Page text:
**What is more hilarious is that I truly enjoy staring out a window & just 'watching' (doing nothing.) I could spend a whole 8 hours, sipping coffee & starting out the window; at people, at the ocean, at the traffic. I can get lost in my own world, inside my head for a pleasant number of hours. But I never 'tell people' that this was part of my day. When I get "Hey, what have you been up to?" I tell them all the 'something' I've being doing. Not the 'nothing' part. I think the first person I ever responded with, "I actually spent a bunch of my day starting out the window," was my current partner, just the other week, after I have spending approximately 30 years with a social life, with people to say this too.

Do we need to spend time 'doing nothing?'

Well - no. This is just the really badly written cliff notes version of what the human body actually DOES need & needs often. If you look back at the list above - those things are extremely necessary for positive & functional mental health. Those things aren't 'nothing.' But it often appears to an observer on the outside that this process is 'nothing' because to achieve a internal condition of homeostasis we need to massively gear down our minds & so our bodies are no longer in reptile brain....or monkey/squirrel brain.

Here is the very direct lesson: no one 'needs' to learn to do nothing or needs to learn how to not fill every second of their life being productive. The idea that every person who is highly productive or constantly on the move is battling some internal trauma sickness is a harsh & incorrect judgement. There ARE some people who are highly productive or like to be constantly 'on task' AND are battling some internal demons, which shows up in negative features while they are attempting to maintain productivity or motion - which can become a toxic & unhealthy mix. But those 2 things don't always reside together.

There is also the concept of doing things for the purpose of enjoyment rather than a specified outcome or output. Things like sorting buttons by colour, only to be put back in the same jar, as a soothing practice (kind of like meditation....) Even jogging, just to jog, because you like it, not because you're looking to burn calories or lose weight. Some people just like to 'tinker' or 'putter' - people who just always have a cool project on the go or are learning a new skill out of pure curiosity.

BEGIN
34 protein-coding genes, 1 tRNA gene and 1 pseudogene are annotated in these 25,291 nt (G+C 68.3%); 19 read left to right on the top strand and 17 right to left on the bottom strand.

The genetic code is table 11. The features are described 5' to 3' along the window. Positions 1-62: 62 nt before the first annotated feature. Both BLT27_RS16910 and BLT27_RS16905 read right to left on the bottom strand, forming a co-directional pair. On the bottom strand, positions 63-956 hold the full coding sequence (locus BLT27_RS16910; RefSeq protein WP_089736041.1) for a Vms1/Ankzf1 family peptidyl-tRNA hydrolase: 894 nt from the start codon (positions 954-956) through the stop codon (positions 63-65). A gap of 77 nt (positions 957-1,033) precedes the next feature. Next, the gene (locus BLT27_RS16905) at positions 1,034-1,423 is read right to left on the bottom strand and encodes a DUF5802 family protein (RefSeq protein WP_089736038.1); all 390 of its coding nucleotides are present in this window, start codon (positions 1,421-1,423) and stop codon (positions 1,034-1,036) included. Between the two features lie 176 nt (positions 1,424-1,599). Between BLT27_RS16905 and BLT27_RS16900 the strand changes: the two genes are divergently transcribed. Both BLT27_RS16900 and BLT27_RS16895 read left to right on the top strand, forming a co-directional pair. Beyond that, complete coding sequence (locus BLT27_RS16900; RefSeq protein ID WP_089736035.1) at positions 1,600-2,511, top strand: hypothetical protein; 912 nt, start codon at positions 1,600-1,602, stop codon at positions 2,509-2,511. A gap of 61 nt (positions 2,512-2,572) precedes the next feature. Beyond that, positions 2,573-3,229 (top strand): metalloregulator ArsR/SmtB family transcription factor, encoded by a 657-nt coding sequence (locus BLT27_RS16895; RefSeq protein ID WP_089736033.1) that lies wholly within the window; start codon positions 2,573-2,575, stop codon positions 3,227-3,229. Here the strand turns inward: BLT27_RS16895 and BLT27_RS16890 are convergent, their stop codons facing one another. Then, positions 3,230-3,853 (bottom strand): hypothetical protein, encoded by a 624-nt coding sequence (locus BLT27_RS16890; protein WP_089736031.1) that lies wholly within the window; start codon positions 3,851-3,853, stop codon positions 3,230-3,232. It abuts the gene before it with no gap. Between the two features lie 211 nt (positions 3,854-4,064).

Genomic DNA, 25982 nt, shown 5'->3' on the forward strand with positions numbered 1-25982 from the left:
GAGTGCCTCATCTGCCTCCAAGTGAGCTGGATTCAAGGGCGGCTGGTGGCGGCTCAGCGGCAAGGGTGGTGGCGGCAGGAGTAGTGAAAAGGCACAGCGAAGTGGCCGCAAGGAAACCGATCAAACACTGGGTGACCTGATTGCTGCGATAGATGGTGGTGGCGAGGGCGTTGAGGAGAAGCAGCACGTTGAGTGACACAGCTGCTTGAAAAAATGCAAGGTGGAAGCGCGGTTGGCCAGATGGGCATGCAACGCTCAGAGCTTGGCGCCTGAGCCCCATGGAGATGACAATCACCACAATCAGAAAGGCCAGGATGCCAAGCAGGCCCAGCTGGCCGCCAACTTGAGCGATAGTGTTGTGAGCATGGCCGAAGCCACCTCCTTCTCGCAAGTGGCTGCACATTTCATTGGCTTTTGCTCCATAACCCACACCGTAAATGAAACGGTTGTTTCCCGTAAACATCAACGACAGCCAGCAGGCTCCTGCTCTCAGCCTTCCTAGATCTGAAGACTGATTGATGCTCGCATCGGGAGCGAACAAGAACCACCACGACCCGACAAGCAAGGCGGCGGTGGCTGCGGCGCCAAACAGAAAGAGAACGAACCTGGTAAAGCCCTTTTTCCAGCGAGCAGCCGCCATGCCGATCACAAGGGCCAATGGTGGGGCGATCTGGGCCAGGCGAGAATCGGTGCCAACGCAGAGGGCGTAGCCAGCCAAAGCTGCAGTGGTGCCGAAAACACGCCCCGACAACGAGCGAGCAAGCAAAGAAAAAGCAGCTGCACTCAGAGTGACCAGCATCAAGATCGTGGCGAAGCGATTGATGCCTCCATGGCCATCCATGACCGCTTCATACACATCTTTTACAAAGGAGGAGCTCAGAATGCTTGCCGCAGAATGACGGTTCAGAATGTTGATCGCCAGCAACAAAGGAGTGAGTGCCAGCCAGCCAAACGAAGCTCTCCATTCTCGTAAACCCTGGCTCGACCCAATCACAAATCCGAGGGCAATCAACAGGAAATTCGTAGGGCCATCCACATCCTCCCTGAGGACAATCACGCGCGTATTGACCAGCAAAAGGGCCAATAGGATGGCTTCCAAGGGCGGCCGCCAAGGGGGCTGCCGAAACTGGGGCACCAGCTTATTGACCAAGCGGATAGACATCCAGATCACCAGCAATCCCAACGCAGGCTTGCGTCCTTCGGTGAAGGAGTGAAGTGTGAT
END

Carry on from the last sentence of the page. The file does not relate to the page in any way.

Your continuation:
My personal experience is that my natural way of 'being' comes under scrutiny when I hit struggle & seek advice on healing or pivoting. I have a general consensus that my nature sits outside of the fat part of the bell curve - I'm a bit of an 'outlier.' My methods of life are pegged as unconventional. I enjoy a high level of productivity. I don't 'suffer' it. But when I'm in emotional turmoil - it disturbs my level of productivity (enjoyment of it, flow of it & ability to feel 'settled' at any point.) Which in turn increased my agitation with my life & my self satisfaction.

But I propose the argument that many more people could be benefiting from a movement based meditation style - but just haven't leaned in. We have conditioning in our culturescape that if you are in 'dis-ease' the solution is to slow down, rest, be gentle or take a break. But the reality is 'taking a pause' doesn't look the same for everyone. It's not the sitting meditation & doing nothing, which is the 'loudest' piece of advice. For some of us it could work better to pressure it out, get gritty & burn it out.

Hear me out.

"I feel so much better when I'm going to the gym regularly."

"Ugh - I should really get back to yoga, its such a stress release for me."

"I know I need to get outside & move my body on a daily basis to feel good."

Oh yeah?

These are comments I hear from friends, clients, family - all the time. All. The. Time.

I admit that things like cleaning the whole house, getting in a quick workout, going out for a walk, doing some dancing feels GOOD. It sure feels better than sitting on the couch ruminating, or at a desk all day doing tasks not related to whatever is bothering me. In addition, it helps me mull things over. It gives me time to process my thoughts. It allows me dedicated time & space to shift my mind. I move my mindset & my endocrine system to a whole different place when in motion.

But it also takes time. Sometimes I even get a little lost. I can get wrapped up in thoughts for hours. Gentle movement isn't the 'most effective' way for me to recalibrate or release or free my mind. I don't always 'let go' while doing the gentle things. I sure as hell don't let go & release while I am 'still.'